Lecture 6 – Google File System (GFS) CSE 490h – Introduction to Distributed Computing, Winter 2008 Except as otherwise noted, the content of this presentation.
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Lecture 6 – Google File System (GFS) CSE 490h – Introduction to Distributed Computing, Winter 2008 Except as otherwise noted, the content of this presentation is licensed under the Creative Commons Attribution 2.5 License.
Previous Classes Why Distribute? MapReduce Why Implementation Details of RPC Other Large Systems: Web Services But… how is all this data stored?
Distributed File Systems Trade Offs in Distributed File Systems Performance Scalability Reliability Availability How do you decide? Two Core Approaches Super Computer? Or many cheap computers?
Motivation Google went the cheap commodity route… Lots of data on cheap machines! Yikes! Why not use an existing file system? Unique problems GFS is designed for Google apps and workloads Google apps are designed for GFS
Assumptions Failures are the norm Detect errors, recover, tolerate faults, etc Software errors (we’re only human) Huge files Multi-GB files are common But there aren’t THAT many files
Assumptions (cont.) Mutations are typically appending new data Random writes are rare Once written, files are only read, and typically sequentially Optimize for this! Large consecutive reads, small random reads Want high sustained bandwidth – low latency is not that important Google is designing apps AND file system
GFS Interface Supports usual commands Create, delete, open, close, read, write Snapshot Copies a file or a directory tree Record Append Allows multiple concurrent appends to same file
GFS Architecture Single master Multiple chunkservers …Can anyone see a potential weakness in this design?
Architecture Files divided into fixed-sized chunks (64 MB) Each chunk gets a chunk handle from master Stored as linux files One Master Maintains all filesystem metadata Talks to each chunksever periodically Multiple Chunkservers Store chunks on local disks No caching of chunks. (Why not?) Multiple Clients Clients talk to master for metadata operations Read / write data from chunkservers
Single master From distributed systems we know this is a: Single point of failure Scalability bottleneck GFS solutions: Shadow masters Minimize master involvement never move data through it, use only for metadata and cache metadata at clients large chunk size (64 MB) master delegates authority to primary replicas in data mutations (chunk leases) Simple, and good enough!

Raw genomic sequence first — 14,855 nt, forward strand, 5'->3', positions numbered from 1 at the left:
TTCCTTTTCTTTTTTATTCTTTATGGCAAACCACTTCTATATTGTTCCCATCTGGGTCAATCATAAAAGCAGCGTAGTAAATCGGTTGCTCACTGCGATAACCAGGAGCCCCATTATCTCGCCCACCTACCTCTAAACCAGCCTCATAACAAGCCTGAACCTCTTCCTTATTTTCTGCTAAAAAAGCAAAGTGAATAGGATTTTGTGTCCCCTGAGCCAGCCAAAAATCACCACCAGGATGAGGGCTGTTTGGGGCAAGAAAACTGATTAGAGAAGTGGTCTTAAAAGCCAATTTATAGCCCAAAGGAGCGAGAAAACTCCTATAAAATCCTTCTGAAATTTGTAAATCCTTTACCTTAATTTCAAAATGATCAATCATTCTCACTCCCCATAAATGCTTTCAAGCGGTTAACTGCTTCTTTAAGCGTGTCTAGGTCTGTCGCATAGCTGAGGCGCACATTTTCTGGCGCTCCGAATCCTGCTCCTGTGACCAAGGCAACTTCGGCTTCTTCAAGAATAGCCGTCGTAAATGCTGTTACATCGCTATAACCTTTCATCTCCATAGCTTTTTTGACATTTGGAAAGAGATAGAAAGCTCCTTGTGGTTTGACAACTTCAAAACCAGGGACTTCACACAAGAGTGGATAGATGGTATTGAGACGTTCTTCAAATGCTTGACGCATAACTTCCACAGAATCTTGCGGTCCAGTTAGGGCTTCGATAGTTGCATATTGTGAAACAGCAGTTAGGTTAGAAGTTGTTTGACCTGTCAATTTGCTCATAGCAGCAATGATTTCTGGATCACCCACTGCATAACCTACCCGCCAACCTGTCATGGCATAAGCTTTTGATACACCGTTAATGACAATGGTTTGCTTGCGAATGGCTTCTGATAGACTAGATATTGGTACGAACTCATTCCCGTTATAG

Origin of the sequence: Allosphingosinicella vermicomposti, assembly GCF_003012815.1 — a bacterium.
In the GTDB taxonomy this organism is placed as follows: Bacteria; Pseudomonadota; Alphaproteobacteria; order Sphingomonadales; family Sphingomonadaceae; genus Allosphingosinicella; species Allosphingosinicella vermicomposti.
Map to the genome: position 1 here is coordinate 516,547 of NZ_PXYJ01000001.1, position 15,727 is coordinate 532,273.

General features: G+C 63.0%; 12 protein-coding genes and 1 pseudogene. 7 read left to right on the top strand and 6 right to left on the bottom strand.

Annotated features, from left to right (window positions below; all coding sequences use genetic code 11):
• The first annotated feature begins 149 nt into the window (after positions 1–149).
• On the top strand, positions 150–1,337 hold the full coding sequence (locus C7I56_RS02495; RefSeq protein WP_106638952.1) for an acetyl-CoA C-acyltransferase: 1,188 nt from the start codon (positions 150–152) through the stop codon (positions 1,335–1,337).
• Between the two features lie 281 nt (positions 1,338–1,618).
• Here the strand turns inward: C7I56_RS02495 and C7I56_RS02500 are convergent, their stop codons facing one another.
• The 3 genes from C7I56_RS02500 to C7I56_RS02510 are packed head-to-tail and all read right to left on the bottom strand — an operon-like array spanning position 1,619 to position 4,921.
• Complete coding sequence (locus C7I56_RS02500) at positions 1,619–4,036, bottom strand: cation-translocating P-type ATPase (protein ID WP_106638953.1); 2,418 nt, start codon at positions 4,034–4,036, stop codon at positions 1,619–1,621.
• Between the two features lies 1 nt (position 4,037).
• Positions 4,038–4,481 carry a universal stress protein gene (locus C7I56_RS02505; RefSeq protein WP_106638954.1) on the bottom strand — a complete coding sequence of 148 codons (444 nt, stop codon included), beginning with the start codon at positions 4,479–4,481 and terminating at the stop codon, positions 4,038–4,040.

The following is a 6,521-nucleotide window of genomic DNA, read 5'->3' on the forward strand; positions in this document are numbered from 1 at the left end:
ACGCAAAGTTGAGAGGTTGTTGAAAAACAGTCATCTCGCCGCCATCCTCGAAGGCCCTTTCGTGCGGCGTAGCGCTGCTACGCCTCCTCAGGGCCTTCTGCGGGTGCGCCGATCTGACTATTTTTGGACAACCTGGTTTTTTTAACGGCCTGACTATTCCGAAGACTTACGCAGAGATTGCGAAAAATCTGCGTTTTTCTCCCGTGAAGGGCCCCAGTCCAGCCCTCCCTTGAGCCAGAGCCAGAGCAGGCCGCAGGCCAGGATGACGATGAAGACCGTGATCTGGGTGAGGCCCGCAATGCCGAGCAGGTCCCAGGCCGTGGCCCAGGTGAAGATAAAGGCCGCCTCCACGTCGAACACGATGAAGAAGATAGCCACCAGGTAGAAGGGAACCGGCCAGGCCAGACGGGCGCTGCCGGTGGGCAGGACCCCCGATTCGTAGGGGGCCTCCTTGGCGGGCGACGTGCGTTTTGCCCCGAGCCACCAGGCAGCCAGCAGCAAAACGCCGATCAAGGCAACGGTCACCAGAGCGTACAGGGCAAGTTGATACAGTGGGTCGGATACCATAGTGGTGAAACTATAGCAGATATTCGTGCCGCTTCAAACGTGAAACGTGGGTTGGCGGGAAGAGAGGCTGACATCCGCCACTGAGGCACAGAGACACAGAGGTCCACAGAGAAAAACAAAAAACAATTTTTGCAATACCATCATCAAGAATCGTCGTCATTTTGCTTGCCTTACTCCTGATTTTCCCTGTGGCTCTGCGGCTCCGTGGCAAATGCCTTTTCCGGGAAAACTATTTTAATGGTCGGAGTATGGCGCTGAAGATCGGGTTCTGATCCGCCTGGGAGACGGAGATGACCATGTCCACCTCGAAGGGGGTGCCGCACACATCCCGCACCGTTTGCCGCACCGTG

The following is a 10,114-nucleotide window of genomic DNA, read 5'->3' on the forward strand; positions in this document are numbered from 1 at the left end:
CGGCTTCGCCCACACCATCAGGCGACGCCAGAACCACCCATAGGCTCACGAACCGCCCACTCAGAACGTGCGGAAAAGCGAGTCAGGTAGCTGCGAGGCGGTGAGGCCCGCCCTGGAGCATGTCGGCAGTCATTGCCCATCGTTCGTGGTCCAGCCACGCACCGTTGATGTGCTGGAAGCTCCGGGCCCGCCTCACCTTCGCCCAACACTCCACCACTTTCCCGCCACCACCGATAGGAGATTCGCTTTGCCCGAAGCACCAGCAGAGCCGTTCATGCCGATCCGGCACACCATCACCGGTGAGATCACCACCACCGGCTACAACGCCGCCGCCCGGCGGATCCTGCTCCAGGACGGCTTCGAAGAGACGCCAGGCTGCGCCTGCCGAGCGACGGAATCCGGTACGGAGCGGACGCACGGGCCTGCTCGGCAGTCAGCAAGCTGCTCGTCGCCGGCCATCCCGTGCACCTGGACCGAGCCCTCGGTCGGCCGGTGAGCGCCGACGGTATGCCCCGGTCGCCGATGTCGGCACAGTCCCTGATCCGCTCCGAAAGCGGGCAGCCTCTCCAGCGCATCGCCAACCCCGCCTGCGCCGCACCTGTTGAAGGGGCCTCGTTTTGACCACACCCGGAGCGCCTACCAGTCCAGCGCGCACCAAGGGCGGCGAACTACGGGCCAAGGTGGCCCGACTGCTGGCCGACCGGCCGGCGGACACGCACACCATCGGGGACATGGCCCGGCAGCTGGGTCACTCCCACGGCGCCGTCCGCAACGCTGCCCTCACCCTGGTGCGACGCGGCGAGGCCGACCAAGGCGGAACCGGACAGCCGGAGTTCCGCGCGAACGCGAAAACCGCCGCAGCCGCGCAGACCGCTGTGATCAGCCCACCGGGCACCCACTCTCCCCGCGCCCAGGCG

Master’s responsibilities (1/2) Metadata storage Namespace management/locking Periodic communication with chunkservers give instructions, collect state, track cluster health Garbage Collection
Master’s responsibilities (2/2) Chunk creation Place new replicas on chunkservers with below average disk-space utilization Limit number of recent creations on each chunk server Spread replicas across racks Re-Replicate when replicas fall below user goal How do you assign priorities? Periodic rebalancing Better disk space usage Load balancing
Metadata (1/2) Global metadata is stored on the master File and chunk namespaces Mapping from files to chunks Locations of each chunk’s replicas All in memory (64 bytes / chunk) Fast Easily accessible Any problems?
Metadata (2/2) Master has an operation log for persistent logging of critical metadata updates persistent on local disk replicated checkpoints for faster recovery
Garbage Collection How to… Master logs deletion immediately, and renames to hidden file Lazily garbage collects hidden files via re-scans Also identifies orphaned chunks Why? Simple and reliable when failures are common Merges storage reclamation into background activities Delay is safety net against background activities
Mutations Mutation = write or append must be done for all replicas Goal: minimize master involvement Lease mechanism: master picks one replica as primary; gives it a “lease” for mutations primary defines a serial order of mutations all replicas follow this order Data flow decoupled from control flow
Atomic record append Client specifies data GFS appends it to the file atomically at least once GFS picks the offset works for concurrent appends Used heavily by Google apps e.g., for files that serve as multiple-producer/single- consumer queues
Relaxed consistency model (1/2) “Consistent” = all replicas have the same value “Defined” = replica reflects the mutation, consistent Some properties: concurrent writes leave region consistent, but possibly undefined failed writes leave the region inconsistent Some work has moved into the applications: e.g., self-validating, self-identifying records
Relaxed consistency model (2/2) Simple, efficient Google apps can live with it what about other apps? Namespace updates atomic and serializable
Fault Tolerance High availability fast recovery master and chunkservers restartable in a few seconds chunk replication default: 3 replicas. shadow masters Data integrity checksum every 64KB block in each chunk
Deployment in Google 50+ GFS clusters Each with thousands of storage nodes Managing petabytes of data GFS is under BigTable, etc.
Conclusion GFS demonstrates how to support large-scale processing workloads on commodity hardware design to tolerate frequent component failures optimize for huge files that are mostly appended and read feel free to relax and extend FS interface as required go for simple solutions (e.g., single master) GFS has met Google’s storage needs… it must be good!
Discussion Is GFS useful as a general-purpose commercial product?